In both the City and the County, English language learners are simultaneously integrated into the student body and given support in smaller, ESL-only settings designed to help students acclimate to life in the United States.
“When students come in and speak no English at the high school level, typically about half their day will be in an ESL class with an ESL teacher and other ESL students focused specifically on learning English,” said Russell Carlock, Albemarle’s international and ESOL program coordinator.
“The other half of the day is going to be in electives,” Carlock added. “They have an opportunity to participate fully, and then also create those social relationships with the native English speakers that are important to feeling a part of the school.”
In both County and City schools, students move fluidly between specialized ESL classes and traditional classes such as homeroom, physical education, art and other electives.
“In general, the younger the child, the better they do,” Kuhr said. Students who have more time to progress through the English Language Proficiency (ELP) levels before high school graduation experience the full scope of the English language learner programs.
“The one issue that we always struggle with is what to do with older kids who come with a big educational deficit,” Kuhr said, citing cases of interrupted schooling that may place a student behind grade level.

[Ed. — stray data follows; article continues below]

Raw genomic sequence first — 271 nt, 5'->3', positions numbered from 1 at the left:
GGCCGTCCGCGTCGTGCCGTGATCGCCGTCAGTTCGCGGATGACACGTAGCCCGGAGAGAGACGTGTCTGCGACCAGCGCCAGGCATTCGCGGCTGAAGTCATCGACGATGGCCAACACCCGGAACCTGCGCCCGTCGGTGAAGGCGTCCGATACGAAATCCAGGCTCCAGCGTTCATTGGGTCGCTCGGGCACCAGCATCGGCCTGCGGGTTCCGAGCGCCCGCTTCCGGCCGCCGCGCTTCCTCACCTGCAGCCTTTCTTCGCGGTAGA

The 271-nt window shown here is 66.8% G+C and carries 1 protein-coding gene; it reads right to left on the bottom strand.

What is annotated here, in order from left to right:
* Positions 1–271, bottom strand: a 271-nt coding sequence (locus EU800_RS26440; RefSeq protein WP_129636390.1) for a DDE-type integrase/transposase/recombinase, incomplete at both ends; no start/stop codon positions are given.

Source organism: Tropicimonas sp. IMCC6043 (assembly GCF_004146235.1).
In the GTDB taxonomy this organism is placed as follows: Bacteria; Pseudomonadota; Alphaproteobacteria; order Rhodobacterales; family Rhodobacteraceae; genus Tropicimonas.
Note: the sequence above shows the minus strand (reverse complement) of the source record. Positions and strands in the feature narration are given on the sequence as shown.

However, Carlock said that age is not necessarily a definitive predictor of success, noting that as students progress with English, they start to spend more time in mainstream classes earning graduation credits.
“This happens at the high school and middle school level extremely quickly,” Carlock said. “Kids work extremely hard in order to meet the same graduation requirements that all other students in the state of Virginia are expected to meet, but then also learn a second language on top of that.”
Standardizing a non-traditional experience
All students enrolled in Virginia’s public schools are held to the Standards of Learning. This means that like traditional students, English language learners are also required to take the SOL exams.
While the SOLs cannot be given through an interpreter, English language learners may be able to take modified exams, such as a plain English version of the math SOL test.
“On a case by case basis, we determine the accommodations that are available,” said Catlin, citing English proficiency and time spent in the United States as possible reasons for accommodation.
Still, Catlin emphasized that accommodations were an exception rather than the rule.
In addition to state SOL tests, Virginia is one of 33 states that requires an annual English language learner’s assessment known as ACCESS for ELLs.
The exam divides K-12 students into five clusters based on grade level, testing their knowledge of social and academic English language. Test scores are used to place students into the five language proficiency levels.
Students are expected to advance one level for each year spent in American schools, which becomes challenging if a high school student is placed at a low level of proficiency.
In 2013, 47 percent of Charlottesville’s students placed into the beginner level (English Language Proficiency levels 1-2). Forty-four percent scored in the intermediate level (ELP levels 3-4), and only 9 percent registered as advanced (ELP level 5).